A few days ago, I decided to give a try to live coding on Twitch. I developed a bot for one of the forums I visit regularly and it was a great experience, a lot of people visited the streaming and the big majority stayed for a while.
Because of that, I have been looking for ways to improve the experience of my live coding sessions and then I thought that one of these ways could be creating my own plugins for OBS (Open Broadcaster Software).
I found out that OBS plugins can be written in C++, but that's overkill! Then I thought that maybe there's another way using web technologies (HTML, CSS, and JS), that's when I discovered the
This type of source allows you to use an internal browser that supports modern web capabilities, just point it to an URL or a local HTML file and start building a dynamic experience for your viewers!
Once I got to know about this, I decided to use Preact with HTM and plain CSS as the stack to build my plugins. I believe that this stack rocks for this use case because it doesn't require a build step, just go ahead and use the platform!
Here's a GIF of my first OBS plugin, which loads the latest posts of my dev.to profile in case someone wants to read one of my publications after the stream finishes:
After building my first plugin and seeing that this stack rocks, I have created a repository that you can use as a template to develop obs plugins with this stack: HorusGoul/preact-obs-plugin.
Preact OBS Plugin
This is a template that can be used to build OBS plugins (or webapps!)
$ git clone https://github.com/HorusGoul/preact-obs-plugin hello-world-obs-plugin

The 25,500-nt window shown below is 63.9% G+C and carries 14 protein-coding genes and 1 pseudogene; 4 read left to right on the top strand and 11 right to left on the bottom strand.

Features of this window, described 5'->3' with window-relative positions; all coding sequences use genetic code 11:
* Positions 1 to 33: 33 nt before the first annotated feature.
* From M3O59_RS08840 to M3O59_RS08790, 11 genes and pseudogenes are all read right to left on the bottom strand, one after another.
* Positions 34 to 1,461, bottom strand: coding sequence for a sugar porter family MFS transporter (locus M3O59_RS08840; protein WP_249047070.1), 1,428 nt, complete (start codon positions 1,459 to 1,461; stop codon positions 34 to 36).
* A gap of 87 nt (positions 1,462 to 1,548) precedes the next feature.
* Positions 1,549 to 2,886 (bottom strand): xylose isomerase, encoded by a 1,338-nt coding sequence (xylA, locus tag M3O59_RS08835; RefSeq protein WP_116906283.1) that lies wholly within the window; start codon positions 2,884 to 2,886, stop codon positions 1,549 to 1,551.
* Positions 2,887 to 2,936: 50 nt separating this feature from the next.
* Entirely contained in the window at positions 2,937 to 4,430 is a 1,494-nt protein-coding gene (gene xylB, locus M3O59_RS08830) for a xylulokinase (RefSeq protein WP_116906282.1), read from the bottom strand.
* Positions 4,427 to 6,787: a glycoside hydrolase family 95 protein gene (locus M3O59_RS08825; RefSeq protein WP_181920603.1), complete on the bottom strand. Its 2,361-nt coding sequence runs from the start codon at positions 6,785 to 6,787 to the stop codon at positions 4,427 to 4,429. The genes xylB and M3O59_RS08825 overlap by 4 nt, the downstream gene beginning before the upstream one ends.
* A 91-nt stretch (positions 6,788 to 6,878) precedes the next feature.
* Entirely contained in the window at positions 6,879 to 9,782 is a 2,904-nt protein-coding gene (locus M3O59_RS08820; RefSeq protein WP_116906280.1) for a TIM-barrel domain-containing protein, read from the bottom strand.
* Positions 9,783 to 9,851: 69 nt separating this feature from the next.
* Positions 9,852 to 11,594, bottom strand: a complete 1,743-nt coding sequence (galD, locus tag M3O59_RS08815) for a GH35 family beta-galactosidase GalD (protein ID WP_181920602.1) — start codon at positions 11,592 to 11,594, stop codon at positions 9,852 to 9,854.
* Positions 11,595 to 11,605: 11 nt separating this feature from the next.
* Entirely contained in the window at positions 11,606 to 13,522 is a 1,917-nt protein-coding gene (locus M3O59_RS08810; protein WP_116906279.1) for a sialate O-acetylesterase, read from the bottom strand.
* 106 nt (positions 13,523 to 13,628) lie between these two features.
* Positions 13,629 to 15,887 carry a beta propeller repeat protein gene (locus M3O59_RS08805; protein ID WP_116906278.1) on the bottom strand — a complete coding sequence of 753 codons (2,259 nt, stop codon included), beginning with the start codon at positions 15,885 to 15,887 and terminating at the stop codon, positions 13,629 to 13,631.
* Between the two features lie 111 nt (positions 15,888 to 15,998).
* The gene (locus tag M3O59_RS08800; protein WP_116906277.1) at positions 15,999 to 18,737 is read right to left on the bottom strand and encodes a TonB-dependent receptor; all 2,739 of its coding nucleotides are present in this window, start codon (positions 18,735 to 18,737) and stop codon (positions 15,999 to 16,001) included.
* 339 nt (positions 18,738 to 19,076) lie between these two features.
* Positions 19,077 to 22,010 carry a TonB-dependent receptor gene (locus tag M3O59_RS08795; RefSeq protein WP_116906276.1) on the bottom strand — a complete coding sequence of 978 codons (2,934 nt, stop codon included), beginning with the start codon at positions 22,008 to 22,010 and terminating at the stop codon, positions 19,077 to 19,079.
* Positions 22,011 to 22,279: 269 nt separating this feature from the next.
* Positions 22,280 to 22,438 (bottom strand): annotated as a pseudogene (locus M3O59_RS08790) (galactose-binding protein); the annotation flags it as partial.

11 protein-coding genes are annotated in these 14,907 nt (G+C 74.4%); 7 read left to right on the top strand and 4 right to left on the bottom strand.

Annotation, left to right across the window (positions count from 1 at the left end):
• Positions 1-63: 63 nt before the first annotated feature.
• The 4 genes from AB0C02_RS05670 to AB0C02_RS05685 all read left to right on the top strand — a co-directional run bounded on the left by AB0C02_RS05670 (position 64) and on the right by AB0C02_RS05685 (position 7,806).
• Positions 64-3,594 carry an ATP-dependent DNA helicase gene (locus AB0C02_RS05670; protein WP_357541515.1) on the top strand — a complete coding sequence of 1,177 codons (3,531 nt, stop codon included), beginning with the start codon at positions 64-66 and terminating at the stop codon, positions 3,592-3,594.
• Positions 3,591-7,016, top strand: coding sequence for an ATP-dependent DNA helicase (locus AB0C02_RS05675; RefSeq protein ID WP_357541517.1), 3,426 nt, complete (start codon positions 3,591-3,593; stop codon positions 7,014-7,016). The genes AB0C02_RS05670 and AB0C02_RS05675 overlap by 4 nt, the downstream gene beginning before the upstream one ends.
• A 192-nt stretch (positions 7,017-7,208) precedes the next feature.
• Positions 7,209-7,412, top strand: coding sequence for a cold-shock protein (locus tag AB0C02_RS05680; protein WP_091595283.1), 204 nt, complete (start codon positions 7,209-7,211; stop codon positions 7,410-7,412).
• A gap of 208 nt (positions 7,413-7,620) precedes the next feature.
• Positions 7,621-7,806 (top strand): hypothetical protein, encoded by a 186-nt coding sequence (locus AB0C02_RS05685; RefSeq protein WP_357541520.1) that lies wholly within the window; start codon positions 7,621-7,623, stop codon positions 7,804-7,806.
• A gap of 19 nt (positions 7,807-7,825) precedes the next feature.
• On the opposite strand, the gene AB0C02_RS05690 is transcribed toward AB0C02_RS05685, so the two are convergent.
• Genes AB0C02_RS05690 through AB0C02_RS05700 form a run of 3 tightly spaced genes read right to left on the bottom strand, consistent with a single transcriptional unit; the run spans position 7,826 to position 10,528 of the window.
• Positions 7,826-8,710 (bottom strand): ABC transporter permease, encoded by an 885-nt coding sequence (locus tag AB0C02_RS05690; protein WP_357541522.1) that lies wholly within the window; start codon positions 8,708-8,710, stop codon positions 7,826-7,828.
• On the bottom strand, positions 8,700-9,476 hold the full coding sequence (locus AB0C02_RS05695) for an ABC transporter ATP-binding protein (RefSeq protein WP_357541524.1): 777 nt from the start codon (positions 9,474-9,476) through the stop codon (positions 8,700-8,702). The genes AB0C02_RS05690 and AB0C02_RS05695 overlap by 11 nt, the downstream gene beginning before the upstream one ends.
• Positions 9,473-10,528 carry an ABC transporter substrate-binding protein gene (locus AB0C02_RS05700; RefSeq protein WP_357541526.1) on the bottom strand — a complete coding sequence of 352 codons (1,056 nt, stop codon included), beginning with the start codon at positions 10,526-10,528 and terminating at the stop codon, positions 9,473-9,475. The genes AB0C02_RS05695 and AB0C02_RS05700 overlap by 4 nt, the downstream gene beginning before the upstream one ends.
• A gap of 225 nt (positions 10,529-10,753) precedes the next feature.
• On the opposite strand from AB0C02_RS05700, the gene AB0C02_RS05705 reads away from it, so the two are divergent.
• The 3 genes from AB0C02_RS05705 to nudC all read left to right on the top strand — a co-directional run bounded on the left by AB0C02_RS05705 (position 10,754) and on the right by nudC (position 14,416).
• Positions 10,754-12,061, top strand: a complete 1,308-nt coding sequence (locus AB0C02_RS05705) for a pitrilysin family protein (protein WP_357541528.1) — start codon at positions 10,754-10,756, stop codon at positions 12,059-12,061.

The dependencies are downloaded from CDNs, just launch a web server with
npx serve and use the local URL in your
Browser source on OBS.
I recommend you to use
npx live-server to develop, it will reload your website whenever you change one of the files.
Follow me on Twitter if you want to know about my future articles, projects or whatever I come up with!
Top comments (4)
Anything you can do in Chrome you can do in OBS using the Browser Source. It's ridiculously powerful.
The guys who help run Games Done Quick put together a really powerful framework for creating OBS Graphics called NodeCG. It's essentially a way for you to create pages and manage them, and even having a control centre from which you can press buttons and such to control the information on the graphics themselves. What's great is that the framework is completely separate from the Page Content, meaning you can use whatever technology you want to create the Graphics. It requires a build step if you're writing ES6, but it's not difficult to put together. github.com/nodecg/nodecg
Wow! I'm going to take a look to that framework, it definitely sounds like something I may end up using for my streamings.
This is super interesting, I didn't know you could use HTML for these kind of things
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